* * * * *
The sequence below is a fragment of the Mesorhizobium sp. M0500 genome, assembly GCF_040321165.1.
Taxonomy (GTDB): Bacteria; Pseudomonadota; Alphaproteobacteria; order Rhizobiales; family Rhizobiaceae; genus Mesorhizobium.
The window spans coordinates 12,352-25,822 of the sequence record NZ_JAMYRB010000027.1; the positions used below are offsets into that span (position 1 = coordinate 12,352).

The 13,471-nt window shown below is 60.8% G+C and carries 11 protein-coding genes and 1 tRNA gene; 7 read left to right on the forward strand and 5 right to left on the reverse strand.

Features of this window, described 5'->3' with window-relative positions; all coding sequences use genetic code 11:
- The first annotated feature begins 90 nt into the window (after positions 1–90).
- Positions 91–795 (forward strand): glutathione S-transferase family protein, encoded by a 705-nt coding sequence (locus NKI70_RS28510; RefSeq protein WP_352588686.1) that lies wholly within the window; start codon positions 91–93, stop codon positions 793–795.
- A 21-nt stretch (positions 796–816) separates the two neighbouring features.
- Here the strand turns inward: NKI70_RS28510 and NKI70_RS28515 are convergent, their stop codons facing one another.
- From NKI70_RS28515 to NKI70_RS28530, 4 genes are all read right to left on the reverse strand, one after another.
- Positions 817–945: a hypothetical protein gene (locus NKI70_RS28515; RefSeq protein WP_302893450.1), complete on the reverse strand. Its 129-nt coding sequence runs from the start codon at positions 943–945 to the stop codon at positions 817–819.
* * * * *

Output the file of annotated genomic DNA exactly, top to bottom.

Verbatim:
The sequence below is a fragment of the Mesorhizobium sp. M0500 genome, assembly GCF_040321165.1.
Taxonomy (GTDB): Bacteria; Pseudomonadota; Alphaproteobacteria; order Rhizobiales; family Rhizobiaceae; genus Mesorhizobium.
The window spans coordinates 12,352-25,822 of the sequence record NZ_JAMYRB010000027.1; the positions used below are offsets into that span (position 1 = coordinate 12,352).

The 13,471-nt window shown below is 60.8% G+C and carries 11 protein-coding genes and 1 tRNA gene; 7 read left to right on the forward strand and 5 right to left on the reverse strand.

Features of this window, described 5'->3' with window-relative positions; all coding sequences use genetic code 11:
- The first annotated feature begins 90 nt into the window (after positions 1–90).
- Positions 91–795 (forward strand): glutathione S-transferase family protein, encoded by a 705-nt coding sequence (locus NKI70_RS28510; RefSeq protein WP_352588686.1) that lies wholly within the window; start codon positions 91–93, stop codon positions 793–795.
- A 21-nt stretch (positions 796–816) separates the two neighbouring features.
- Here the strand turns inward: NKI70_RS28510 and NKI70_RS28515 are convergent, their stop codons facing one another.
- From NKI70_RS28515 to NKI70_RS28530, 4 genes are all read right to left on the reverse strand, one after another.
- Positions 817–945: a hypothetical protein gene (locus NKI70_RS28515; RefSeq protein WP_302893450.1), complete on the reverse strand. Its 129-nt coding sequence runs from the start codon at positions 943–945 to the stop codon at positions 817–819.